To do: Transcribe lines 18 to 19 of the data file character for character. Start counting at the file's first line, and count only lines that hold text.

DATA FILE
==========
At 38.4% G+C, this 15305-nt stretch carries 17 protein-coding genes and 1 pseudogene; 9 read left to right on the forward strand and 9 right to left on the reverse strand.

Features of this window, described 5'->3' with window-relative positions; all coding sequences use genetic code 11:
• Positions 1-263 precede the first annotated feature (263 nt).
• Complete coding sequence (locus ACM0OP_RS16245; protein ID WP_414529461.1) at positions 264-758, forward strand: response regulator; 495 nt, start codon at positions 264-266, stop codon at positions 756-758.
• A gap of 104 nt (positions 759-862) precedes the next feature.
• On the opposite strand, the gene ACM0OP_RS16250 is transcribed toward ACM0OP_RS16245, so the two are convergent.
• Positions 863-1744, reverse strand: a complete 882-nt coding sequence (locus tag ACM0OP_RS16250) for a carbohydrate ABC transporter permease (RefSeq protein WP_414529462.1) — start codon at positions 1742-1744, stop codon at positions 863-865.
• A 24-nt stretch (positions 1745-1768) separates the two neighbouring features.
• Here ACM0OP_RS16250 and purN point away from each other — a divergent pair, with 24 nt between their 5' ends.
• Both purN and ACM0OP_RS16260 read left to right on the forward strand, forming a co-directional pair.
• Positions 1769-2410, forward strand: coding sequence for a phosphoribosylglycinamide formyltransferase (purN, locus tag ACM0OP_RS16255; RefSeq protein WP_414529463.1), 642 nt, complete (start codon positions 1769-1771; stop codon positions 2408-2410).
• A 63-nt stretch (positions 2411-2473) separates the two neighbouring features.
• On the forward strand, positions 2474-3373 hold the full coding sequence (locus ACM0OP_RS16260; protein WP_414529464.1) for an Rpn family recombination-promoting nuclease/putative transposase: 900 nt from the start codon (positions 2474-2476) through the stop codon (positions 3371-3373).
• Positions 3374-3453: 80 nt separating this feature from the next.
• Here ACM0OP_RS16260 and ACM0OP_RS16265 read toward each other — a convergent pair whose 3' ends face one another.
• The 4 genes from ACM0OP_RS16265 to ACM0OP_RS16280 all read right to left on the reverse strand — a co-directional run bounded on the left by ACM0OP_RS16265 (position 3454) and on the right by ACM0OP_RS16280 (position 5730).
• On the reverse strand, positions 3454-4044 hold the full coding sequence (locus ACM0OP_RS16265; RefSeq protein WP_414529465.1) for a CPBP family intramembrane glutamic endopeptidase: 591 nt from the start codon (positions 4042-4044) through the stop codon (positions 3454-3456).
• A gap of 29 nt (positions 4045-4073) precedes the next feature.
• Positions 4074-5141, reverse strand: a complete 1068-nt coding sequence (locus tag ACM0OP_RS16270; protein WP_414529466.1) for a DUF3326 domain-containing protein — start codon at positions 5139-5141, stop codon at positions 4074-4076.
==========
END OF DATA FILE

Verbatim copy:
• A gap of 29 nt (positions 4045-4073) precedes the next feature.
• Positions 4074-5141, reverse strand: a complete 1068-nt coding sequence (locus tag ACM0OP_RS16270; protein WP_414529466.1) for a DUF3326 domain-containing protein — start codon at positions 5139-5141, stop codon at positions 4074-4076.